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Rhode Island Glowing from GE's Attention

Providence lost to Boston in its bid to become General Electric's new home, but Rhode Island leaders feel the attention could lead to new jobs.

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(AP) — Providence lost to Boston in its bid to become General Electric's new home, but Rhode Island leaders are still glowing from the company's attention and hoping it leads to new jobs.

GE and Democratic Governor Gina Raimondo both say talks are ongoing to move some GE jobs to the state. Neither has specified what kind of jobs those might be. GE once employed hundreds of blue-collar workers in a Providence light-bulb parts factory, but the state — and GE — have changed significantly since that plant shuttered in the 1990s.

Rhode Island is now trying to market Providence as a hub for high-tech workers attracted to its universities and urban culture. GE is pushing to reinvent itself and get back to its roots as a cutting-edge tech innovator, not just a maker of appliances.

GE revealed Wednesday it strongly considered Providence as a finalist before choosing to move its headquarters to the Seaport District of Boston from suburban Fairfield, Connecticut.

Democratic U.S. Rep. James Langevin, one of the political leaders who pitched Rhode Island as a destination for GE last year after a Connecticut tax hike led the company to publicly consider a move, credited a new set of business incentives being implemented by Raimondo for drawing newfound attention from tech companies.

"It's very exciting that Rhode Island is now on General Electric's radar," Langevin said in an email Friday, noting that the state's growing momentum could also help it appeal to other big firms looking to relocate or expand.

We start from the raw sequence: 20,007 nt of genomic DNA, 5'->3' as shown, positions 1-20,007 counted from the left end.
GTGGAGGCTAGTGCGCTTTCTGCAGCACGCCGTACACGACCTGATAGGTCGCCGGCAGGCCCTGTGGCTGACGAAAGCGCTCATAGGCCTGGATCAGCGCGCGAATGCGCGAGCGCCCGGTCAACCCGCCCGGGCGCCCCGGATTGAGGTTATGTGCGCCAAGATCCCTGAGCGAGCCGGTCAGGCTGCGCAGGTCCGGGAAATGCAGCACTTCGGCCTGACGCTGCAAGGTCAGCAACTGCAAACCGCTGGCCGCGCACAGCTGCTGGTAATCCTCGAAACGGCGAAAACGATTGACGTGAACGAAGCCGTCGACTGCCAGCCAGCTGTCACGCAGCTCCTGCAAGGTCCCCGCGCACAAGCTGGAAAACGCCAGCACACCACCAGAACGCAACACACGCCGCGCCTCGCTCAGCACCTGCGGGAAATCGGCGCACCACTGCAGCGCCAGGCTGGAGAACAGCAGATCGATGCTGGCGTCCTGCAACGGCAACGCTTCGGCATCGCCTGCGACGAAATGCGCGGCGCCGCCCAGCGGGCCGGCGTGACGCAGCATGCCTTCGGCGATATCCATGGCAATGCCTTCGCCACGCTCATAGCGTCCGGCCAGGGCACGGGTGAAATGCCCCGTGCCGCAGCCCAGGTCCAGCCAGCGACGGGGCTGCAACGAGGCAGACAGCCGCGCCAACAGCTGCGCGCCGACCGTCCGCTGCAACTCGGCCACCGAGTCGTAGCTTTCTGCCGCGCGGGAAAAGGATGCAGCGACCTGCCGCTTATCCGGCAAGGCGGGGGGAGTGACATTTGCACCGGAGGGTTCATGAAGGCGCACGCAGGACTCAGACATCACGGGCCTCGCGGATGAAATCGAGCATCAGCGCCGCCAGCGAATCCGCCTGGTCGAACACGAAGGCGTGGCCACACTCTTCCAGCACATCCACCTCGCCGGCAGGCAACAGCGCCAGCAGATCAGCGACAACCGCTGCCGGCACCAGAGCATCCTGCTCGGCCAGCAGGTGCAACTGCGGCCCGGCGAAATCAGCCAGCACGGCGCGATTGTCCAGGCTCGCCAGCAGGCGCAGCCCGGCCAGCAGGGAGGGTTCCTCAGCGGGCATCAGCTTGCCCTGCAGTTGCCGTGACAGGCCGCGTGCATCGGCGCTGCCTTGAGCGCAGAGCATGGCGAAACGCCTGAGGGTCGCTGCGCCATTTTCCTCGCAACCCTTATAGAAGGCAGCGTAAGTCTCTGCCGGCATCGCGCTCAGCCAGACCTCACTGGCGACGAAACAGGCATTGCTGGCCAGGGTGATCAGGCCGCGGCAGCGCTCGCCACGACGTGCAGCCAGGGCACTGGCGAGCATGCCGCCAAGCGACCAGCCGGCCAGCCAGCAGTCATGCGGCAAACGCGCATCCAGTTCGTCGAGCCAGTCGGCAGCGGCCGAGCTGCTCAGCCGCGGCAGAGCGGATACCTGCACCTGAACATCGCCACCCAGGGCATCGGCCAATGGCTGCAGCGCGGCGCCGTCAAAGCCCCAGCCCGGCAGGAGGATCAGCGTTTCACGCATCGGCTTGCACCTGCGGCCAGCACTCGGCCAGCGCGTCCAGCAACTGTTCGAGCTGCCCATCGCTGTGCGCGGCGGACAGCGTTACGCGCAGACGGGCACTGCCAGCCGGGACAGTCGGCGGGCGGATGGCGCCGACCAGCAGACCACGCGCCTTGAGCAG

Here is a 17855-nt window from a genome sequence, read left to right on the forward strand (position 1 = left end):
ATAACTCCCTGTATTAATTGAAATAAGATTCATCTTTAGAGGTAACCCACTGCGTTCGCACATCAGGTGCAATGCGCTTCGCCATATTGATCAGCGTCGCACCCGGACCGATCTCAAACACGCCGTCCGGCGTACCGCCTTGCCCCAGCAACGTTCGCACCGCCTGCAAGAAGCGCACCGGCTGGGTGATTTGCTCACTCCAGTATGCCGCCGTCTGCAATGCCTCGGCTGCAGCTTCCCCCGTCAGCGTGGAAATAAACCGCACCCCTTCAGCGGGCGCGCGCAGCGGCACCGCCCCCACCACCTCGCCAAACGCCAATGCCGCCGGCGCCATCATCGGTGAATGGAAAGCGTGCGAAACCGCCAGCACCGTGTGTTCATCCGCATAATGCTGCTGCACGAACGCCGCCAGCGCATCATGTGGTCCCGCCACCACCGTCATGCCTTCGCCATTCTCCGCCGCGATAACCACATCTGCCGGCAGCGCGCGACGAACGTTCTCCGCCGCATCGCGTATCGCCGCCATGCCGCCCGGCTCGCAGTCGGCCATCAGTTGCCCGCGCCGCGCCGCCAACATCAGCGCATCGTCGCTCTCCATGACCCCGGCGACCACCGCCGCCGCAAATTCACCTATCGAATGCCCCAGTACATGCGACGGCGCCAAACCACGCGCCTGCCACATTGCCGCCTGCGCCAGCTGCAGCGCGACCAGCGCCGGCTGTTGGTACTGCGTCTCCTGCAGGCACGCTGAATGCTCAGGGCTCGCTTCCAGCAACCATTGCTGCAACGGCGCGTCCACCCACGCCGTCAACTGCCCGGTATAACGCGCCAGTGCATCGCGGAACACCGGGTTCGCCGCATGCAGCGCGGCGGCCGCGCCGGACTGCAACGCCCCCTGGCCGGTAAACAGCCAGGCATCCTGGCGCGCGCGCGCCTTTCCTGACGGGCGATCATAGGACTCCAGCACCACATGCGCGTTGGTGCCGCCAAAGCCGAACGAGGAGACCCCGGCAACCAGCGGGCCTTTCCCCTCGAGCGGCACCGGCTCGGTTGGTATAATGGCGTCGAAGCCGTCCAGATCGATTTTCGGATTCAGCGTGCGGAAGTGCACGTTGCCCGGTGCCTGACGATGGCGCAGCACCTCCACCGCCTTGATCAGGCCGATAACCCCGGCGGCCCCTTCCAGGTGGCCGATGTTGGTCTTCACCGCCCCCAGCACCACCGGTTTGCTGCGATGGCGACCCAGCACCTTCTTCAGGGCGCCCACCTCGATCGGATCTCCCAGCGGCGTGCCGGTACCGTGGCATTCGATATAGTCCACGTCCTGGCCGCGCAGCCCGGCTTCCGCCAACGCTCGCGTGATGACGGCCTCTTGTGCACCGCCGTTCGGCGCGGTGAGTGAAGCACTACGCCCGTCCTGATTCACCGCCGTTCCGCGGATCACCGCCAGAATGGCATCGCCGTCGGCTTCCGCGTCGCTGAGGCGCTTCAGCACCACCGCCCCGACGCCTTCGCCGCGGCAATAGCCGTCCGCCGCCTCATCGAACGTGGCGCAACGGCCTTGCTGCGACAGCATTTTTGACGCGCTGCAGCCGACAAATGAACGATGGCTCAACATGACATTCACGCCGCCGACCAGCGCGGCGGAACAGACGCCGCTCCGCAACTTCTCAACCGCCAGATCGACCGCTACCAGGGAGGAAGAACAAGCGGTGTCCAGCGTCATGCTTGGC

Raimondo has sought to capitalize on Providence's proximity to Boston, where tech innovation is booming. She aims to court more businesses when she travels on Wednesday to meet with executives at the World Economic Forum in Davos, Switzerland.

But in making a case for GE's new headquarters, Rhode Island's new suite of economic tools would have had a hard time matching Boston's international reputation, not to mention the $120 million in grants and other programs that Massachusetts offered to GE and up to $25 million in Boston property tax relief.

The issue of incentives is a touchy one in Rhode Island, which is still reeling from a $75 million loan guarantee in 2010 to a failed videogame company founded by former Boston Red Sox pitcher Curt Schilling. Raimondo has said the new incentives have better safeguards in place to mitigate worries the state could make a similar mistake going forward.

Greater Providence Chamber of Commerce President Laurie White said she is hopeful that Rhode Island's new economic toolbox and new business-friendly tone will invite more businesses in the coming months and years. Much has changed, she said, since GE left town more than two decades ago.

"They pulled out when the cost of doing business in Rhode Island was prohibitive and the manufacturing climate was difficult," she said. "Rhode Island's poor business climate drove out a lot of industries. Now I see the reverse happening."

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